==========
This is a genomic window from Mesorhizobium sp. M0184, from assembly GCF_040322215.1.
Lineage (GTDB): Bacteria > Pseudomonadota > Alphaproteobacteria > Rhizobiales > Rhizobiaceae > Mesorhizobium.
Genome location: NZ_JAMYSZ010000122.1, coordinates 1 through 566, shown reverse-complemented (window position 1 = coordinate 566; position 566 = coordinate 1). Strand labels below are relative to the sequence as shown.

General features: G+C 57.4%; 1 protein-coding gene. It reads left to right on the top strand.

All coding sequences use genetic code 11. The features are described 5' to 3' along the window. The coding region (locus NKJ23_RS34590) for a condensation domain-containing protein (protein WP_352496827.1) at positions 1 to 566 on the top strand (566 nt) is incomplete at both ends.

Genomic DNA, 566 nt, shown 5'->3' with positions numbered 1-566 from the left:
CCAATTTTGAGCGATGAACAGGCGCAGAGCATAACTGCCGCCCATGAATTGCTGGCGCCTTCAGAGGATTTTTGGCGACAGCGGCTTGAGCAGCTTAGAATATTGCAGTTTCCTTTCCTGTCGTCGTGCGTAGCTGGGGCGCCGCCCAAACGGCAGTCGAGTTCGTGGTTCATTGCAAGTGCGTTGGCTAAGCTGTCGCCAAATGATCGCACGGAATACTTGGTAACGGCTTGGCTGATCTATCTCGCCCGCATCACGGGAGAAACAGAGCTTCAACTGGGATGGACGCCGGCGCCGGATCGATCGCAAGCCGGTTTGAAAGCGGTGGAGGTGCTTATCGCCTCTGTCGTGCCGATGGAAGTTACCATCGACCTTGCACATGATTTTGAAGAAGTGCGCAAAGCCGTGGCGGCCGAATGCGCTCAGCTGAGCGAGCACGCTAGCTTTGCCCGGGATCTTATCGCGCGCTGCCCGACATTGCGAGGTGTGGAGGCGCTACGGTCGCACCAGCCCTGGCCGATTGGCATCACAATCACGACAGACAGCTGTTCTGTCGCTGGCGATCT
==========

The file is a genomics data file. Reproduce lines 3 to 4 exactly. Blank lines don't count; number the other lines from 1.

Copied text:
Genome location: NZ_JAMYSZ010000122.1, coordinates 1 through 566, shown reverse-complemented (window position 1 = coordinate 566; position 566 = coordinate 1). Strand labels below are relative to the sequence as shown.

General features: G+C 57.4%; 1 protein-coding gene. It reads left to right on the top strand.